Big Divorce Settlement
Move over MacKenzie Bezos, the world has a new billionaire divorcee. This next one pales by comparison, but following one of the most expensive divorce cases ever, the ex-wife of a Chinese business tycoon has walked away with a $3.2 billion divorce settlement agreement. And yes, that’s Billion with a “B”!
If property division in China is anything like Colorado (which would be quite a leap of faith), this outcome is not surprising. In Colorado the court will divide the marital estate (regardless of the name on an asset) equitably, which generally means as close to equal as possible in most cases. When most divorce settlements end up with a roughly equal division, a divorce settlement involving a multi-billion dollar marital estate will necessarily create a billionaire. (In Colorado, we call divorce agreements a “separation agreement” (which is curious when we’re talking about a dissolution of marriage instead of a legal separation), but as not every state uses the same terminology, this post uses the “divorce settlement” lingo from media reports).
An Expensive Break Up
The divorce between Chinese pharmaceutical tycoon Du Weimin and his now ex-wife Yuan Liping has become one of Asia’s most expensive divorces settlements. Yuan Liping became a billionaire overnight after she received nearly half of her husband’s stock in his vaccine manufacturing business in the divorce. The stocks were worth over $3 billion dollars according to reporting by Bloomberg.
Surprisingly, this divorce is not the most expensive divorce case in history. We wrote about the Bezos divorce last year, and ultimately MacKenzie Bezos “settled for” a $38 billion divorce settlement – a king’s ransom to almost everyone in the world not named Bezos, but only a quarter of the estimated $160 billion fortune at stake. That still made her the 4th richest woman in the world, but given that Amazon was not only founded during the marriage, but she helped to found it, her billionaire status is not surprising.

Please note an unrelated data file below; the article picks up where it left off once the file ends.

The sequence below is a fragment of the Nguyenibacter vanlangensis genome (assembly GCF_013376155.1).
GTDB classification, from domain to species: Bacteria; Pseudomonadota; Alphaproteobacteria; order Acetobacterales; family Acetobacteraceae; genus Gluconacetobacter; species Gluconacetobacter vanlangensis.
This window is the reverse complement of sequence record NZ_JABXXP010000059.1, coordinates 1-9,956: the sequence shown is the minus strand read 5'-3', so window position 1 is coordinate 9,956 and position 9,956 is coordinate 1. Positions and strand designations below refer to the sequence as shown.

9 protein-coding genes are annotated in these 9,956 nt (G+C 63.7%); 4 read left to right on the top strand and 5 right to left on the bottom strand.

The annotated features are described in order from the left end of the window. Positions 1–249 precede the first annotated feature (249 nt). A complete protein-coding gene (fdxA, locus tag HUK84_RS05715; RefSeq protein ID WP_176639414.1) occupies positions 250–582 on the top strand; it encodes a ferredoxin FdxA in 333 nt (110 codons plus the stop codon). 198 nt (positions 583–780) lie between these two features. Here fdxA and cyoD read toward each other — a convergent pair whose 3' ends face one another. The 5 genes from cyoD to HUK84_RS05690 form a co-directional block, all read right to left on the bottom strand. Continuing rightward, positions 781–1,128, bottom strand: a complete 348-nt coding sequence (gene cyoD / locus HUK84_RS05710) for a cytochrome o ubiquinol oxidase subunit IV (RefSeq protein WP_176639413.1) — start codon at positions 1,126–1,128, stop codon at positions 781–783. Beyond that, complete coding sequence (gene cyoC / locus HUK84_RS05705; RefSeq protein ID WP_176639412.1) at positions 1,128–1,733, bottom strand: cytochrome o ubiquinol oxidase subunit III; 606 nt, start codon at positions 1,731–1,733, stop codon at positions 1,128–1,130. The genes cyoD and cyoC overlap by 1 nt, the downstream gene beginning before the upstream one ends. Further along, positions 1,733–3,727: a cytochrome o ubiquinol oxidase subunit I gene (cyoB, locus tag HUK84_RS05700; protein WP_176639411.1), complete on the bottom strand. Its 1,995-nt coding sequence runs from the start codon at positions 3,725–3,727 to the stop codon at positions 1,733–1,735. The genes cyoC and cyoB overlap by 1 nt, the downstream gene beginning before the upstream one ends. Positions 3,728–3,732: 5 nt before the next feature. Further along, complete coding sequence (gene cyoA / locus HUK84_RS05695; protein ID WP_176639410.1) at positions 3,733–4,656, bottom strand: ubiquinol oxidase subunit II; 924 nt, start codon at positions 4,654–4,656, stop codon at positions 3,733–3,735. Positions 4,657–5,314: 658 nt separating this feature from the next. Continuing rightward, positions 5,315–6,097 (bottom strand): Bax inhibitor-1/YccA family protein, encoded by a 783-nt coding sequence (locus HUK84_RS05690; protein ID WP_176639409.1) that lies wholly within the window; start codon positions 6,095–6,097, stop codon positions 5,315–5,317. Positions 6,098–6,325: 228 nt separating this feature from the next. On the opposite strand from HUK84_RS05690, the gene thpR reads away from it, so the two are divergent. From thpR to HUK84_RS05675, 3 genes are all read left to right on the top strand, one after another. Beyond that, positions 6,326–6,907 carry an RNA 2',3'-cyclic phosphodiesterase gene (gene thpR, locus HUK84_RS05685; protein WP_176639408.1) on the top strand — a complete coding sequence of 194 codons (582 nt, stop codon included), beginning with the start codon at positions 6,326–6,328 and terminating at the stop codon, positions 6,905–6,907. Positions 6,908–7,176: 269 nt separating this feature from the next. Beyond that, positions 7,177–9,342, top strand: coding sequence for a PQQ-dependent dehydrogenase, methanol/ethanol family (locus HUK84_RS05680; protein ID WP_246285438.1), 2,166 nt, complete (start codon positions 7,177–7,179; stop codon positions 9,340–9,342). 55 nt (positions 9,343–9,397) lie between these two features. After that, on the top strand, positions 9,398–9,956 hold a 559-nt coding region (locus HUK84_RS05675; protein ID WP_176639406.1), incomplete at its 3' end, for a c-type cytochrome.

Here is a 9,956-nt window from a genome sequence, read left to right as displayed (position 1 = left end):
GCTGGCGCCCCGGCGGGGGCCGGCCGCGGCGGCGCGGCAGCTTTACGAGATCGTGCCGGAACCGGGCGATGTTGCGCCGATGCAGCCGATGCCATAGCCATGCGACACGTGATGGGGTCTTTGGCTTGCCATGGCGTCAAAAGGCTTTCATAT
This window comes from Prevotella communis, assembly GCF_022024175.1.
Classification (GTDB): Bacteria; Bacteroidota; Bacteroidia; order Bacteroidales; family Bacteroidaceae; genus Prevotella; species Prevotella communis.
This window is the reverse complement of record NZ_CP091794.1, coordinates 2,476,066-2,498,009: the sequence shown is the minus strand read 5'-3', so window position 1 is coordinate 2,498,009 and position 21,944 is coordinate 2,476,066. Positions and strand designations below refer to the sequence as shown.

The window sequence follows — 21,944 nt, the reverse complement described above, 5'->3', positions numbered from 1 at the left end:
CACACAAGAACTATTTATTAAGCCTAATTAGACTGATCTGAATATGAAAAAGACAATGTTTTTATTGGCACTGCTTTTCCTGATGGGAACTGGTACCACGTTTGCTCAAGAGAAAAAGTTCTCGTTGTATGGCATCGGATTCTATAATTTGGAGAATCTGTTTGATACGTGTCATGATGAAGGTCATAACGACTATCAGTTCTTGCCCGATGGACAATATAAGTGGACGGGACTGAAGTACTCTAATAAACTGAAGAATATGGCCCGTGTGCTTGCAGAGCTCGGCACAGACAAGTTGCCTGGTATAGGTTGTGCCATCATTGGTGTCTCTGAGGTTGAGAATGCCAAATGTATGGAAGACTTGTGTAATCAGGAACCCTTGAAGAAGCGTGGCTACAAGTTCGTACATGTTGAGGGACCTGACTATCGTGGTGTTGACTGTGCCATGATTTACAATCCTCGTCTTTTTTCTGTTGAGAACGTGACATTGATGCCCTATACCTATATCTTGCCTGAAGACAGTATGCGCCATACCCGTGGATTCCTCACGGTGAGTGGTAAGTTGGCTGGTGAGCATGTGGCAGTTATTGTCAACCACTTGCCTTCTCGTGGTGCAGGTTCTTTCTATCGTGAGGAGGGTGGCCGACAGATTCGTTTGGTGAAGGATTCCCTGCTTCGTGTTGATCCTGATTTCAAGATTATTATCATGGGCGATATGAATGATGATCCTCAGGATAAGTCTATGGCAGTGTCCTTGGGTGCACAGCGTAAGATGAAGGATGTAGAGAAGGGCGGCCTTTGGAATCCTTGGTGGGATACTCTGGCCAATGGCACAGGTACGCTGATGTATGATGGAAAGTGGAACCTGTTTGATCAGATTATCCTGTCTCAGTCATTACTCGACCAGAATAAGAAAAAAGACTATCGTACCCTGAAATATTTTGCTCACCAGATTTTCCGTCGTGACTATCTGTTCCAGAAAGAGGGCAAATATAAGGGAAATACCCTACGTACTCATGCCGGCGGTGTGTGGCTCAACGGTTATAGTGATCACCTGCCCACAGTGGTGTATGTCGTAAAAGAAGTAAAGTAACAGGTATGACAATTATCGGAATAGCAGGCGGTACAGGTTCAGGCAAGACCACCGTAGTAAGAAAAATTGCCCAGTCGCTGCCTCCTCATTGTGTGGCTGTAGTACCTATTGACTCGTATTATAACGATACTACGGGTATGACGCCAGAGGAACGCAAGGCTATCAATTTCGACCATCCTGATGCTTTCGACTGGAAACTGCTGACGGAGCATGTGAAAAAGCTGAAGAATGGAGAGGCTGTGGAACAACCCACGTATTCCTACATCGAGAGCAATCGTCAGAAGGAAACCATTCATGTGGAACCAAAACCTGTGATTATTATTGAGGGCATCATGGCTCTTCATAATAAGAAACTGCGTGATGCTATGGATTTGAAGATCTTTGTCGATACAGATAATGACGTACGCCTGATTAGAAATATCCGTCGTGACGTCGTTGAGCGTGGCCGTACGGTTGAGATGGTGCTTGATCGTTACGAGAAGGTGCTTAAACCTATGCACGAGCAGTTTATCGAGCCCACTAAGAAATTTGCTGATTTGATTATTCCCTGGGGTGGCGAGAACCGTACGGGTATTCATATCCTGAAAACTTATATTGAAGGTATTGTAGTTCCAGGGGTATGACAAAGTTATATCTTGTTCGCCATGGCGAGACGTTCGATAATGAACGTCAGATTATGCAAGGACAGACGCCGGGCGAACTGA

Although reporting is not clear on the specifics of each case, it’s probably a safe bet to assume Mackenzie Bezos and Yuan Liping received these massive divorce settlements as their portion of the marital estate. Many states and countries have rules defining and dividing the marital estate in divorce cases much like Colorado does.
Dividing the Marital Estate In Colorado
Colorado is a marital property state which means that property acquired during the marriage is going to be considered marital (with some exceptions for separate property or premarital property) regardless of title and should be divided equitably during a divorce. Marital property includes any kind of property (tangible or intangible) so long as it has value including business interests, stock interests, and debts!
It is absolutely possible that property division in a Colorado divorce settlement could create a billionaire – but only if the marital estate is that large in the first place.
The family law judge will look at all of the marital property and divvy up the assets as fairly as possible, absent an agreement between the parties. Equitable division almost always means a 50/50 split or as close to that as possible. The Court will generally accept an agreement on property division so long as the agreement is equitable and not one sided. If the agreement is uneven, the Court may expect an equalization payment of some kind to even out the imbalance before the Court will sign off on an agreement.
Under C.R.S. 14-10-113(1), the court can consider a variety of factors in the disposition of property including the contribution of each spouse to the acquisition of the marital property and the economic circumstances of each spouse at the time of divorce. Had the Bezos divorce taken place in Colorado, these factors would have likely played a large role in the division of Amazon stock between Jeff and Mackenzie Bezos since they started the company together. Even if Mackenzie Bezos had not been actively involved in the formation of Amazon, in Colorado, she would have still been entitled to a portion of the stock or its value.
One factor which a Colorado divorce court generally does not look at for a divorce settlement is marital fault. The judge will not consider one spouse’s bad behavior when making decisions about property or financial matters unless there is dissipation of marital assets.
Dissipation of marital assets is when one spouse squanders or gives away marital assets. If a husband spends a crazy amount of money buying a ring for his new girlfriend, a judge may find that the husband has wasted or dissipated marital property. The Court will take that misbehavior into consideration during property division and can offset the lost asset.
For an in-depth look at dividing the estate, see our Division of the Marital Estate Guide Article in the Family Law Guide.
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